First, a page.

I stood in the middle of London on a summer’s day listening to birdsong. Sparrows and other small birds hoped around me and darted through the undergrowth. A breeze cooled by the foliage softened the heat. The sounds of traffic were barely audible. Some people from the nearby offices sat amongst the stones and vines eating their lunch, nodding to us as we wandered by.
London in summer continued to surprise me. With only two days I planned to show my daughter a range of places, from the old to the new, from the hidden to the startling obvious (yes, Big Ben was included). Common tourist sites are popular because they’re great places to go – but there are always other places well worth hunting down. Half the delight is in the contrast between them – followed by lunch at a nearby pub.
We took the tube to Monument Station. Since I so rarely catch trains at home, (and it always seems such a hassle when I do), I love catching trains when overseas. Deciphering the route and maps, working out which way to go, where to change lines is all part of the fun. In Japan I have found myself jolting along to a holy mountain; in Holland I’ve spied windmills while in Flanders the flat fields flashed past the windows. In places like London or Paris I find it a sheer delight to wander down to the nearest station without having to worry about timetables, for a train comes along every 5 minutes or so. I also like the warnings of the London Tube – it was all of 26 degrees, and everyone was encouraged to carry water, to prevent heat stroke.
St. Dunstan-in-the-East dates back to the time of the Saxons. Built around 1100, the church served the people of St. Dunstan’s Hill (which lies not far from the Tower of London) until it was destroyed by the Great Fire of London in 1666. When the ashes settled and Christopher Wren rebuilt London (and so established his reputation), his attention fell on St. Dunstan’s. The church was restored and a steeple added. Atop the steeple was a needle spire, supported by four flying buttresses.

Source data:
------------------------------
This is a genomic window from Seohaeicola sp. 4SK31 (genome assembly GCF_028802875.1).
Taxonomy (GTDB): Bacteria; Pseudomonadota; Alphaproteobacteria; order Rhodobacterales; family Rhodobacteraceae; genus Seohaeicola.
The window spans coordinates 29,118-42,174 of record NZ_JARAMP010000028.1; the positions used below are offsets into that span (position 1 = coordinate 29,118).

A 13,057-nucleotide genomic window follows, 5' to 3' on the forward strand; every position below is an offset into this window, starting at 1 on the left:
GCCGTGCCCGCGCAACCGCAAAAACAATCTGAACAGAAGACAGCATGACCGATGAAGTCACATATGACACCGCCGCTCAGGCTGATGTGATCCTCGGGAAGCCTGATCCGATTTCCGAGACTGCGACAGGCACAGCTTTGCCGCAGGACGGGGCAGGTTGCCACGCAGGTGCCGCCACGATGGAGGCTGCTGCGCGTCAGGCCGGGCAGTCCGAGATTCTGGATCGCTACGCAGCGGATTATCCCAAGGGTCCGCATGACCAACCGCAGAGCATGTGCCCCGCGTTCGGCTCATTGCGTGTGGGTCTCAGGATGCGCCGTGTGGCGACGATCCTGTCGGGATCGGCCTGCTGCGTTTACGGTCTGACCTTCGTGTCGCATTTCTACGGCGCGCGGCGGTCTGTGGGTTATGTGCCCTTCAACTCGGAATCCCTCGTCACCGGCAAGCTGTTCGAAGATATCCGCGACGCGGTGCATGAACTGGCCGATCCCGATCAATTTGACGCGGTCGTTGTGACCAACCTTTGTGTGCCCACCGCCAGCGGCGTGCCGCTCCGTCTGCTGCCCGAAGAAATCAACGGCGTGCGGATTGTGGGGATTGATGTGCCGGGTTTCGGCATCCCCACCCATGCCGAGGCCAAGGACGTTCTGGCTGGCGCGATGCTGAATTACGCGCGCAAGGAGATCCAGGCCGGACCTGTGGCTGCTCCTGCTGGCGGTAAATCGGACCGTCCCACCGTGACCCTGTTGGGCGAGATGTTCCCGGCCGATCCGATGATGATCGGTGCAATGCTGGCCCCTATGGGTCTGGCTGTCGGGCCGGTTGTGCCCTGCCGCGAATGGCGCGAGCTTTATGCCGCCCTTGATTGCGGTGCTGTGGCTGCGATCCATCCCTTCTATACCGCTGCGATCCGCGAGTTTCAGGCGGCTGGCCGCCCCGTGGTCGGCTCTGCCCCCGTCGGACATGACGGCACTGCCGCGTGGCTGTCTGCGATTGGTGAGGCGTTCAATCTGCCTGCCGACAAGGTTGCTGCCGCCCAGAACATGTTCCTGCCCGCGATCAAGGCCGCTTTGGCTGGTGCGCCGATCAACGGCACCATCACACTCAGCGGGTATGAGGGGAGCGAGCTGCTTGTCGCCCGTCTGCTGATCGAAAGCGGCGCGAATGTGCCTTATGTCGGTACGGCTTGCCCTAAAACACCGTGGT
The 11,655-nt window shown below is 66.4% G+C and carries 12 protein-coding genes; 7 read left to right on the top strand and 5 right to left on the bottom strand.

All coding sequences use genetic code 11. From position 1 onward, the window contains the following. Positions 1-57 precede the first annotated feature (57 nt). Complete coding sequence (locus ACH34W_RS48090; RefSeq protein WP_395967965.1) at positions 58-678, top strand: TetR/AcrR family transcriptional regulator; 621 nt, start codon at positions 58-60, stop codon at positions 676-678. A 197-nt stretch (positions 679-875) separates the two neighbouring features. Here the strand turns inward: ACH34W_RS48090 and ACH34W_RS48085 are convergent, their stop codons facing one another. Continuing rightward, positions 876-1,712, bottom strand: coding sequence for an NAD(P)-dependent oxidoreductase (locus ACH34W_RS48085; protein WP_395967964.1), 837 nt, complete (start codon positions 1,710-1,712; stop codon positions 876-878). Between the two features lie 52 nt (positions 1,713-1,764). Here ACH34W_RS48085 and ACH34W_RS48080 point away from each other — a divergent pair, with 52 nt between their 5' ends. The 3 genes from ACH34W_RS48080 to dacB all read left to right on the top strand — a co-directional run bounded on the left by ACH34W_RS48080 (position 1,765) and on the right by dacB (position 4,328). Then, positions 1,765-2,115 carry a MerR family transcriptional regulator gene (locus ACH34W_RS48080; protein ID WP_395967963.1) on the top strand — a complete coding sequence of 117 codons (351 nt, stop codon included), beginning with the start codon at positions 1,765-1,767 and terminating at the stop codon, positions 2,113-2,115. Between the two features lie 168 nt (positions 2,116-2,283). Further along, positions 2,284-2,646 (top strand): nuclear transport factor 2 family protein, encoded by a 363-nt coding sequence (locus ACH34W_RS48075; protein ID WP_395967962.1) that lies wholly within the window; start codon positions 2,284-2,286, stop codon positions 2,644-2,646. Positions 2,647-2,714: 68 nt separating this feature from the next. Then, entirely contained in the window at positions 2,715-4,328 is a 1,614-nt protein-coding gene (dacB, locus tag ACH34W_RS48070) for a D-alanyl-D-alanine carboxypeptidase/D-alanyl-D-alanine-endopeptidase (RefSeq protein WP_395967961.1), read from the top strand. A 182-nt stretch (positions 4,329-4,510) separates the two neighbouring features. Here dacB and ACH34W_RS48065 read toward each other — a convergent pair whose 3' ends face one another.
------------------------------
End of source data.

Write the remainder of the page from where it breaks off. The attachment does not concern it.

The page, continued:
Some 200 years later it became obvious that the combined weight of the roof and steeple, impressive as they were, had caused the walls to bow by some seven inches. The church was rebuilt in Portland stone, retaining Wren’s arches and spire – and could now hold a congregation of some 700 worshippers.
The next chapter in the story of the St. Dunstan-in-the-East came in 1941, during the Blitz. From September 1940, the Germans bombed London for over 60 days. On December 29 the Luftwaffe blanketed the city and so created a fire storm, starting what has been called the Second Fire of London. Despite receiving a direct hit, Wren’s tower and steeple survived the impact. Only the north and south walls of the church were as lucky; the rest was destroyed.
By the end of the Blitz, over 1,000,00 buildings had been reduced to rubble. With so much of London destroyed, St Dunstan’s remained in ruins while more important buildings – and especially housing – received priority in being restored or rebuilt.
In 1967 the decision was made to turn the still ruined St. Dunstan-in-the-East into a public garden. The buildings around the church have grown but the ruins of the old church remain, and it was here that my daughter and I found ourselves on a glorious summer day.
The church is a short walk from Monument Station. The name should have given me a hint. Outside the exit stands The Monument, a memorial built by Wren remembering the Great Fire of London. (Pudding Lane, where the fire began in a baker’s shop, is a street away.) A Doric column towering over the surrounding buildings was unexpected. (The height of the column marks the distance to where the fire began.) The base of the Monument was surrounded by flowers, in memory of recent terrorist attacks at Borough Market and London Bridge.
This part of London is narrow streets full of cafes and shops, and lots of traffic. Yet once we entered St. Dunstan-in-the-East, all this vanished. We entered past some crumbling walls into a hidden space. Vines grew over forgotten arches and trailed along the stones. Wren’s steeple soared towards a blur sky. Despite the windows of nearby windows peering down on us, I felt totally at peace. Little wonder some people sat on the stones or marble benches enjoying a coffee or an early lunch.
London has so much to offer, and never enough time to see it all. Yet forgotten nooks such as St. Dunstan-in-the-East are not only a place to recover from the hassles of travel; they are a reminder of just how much history lies under every street in this city.
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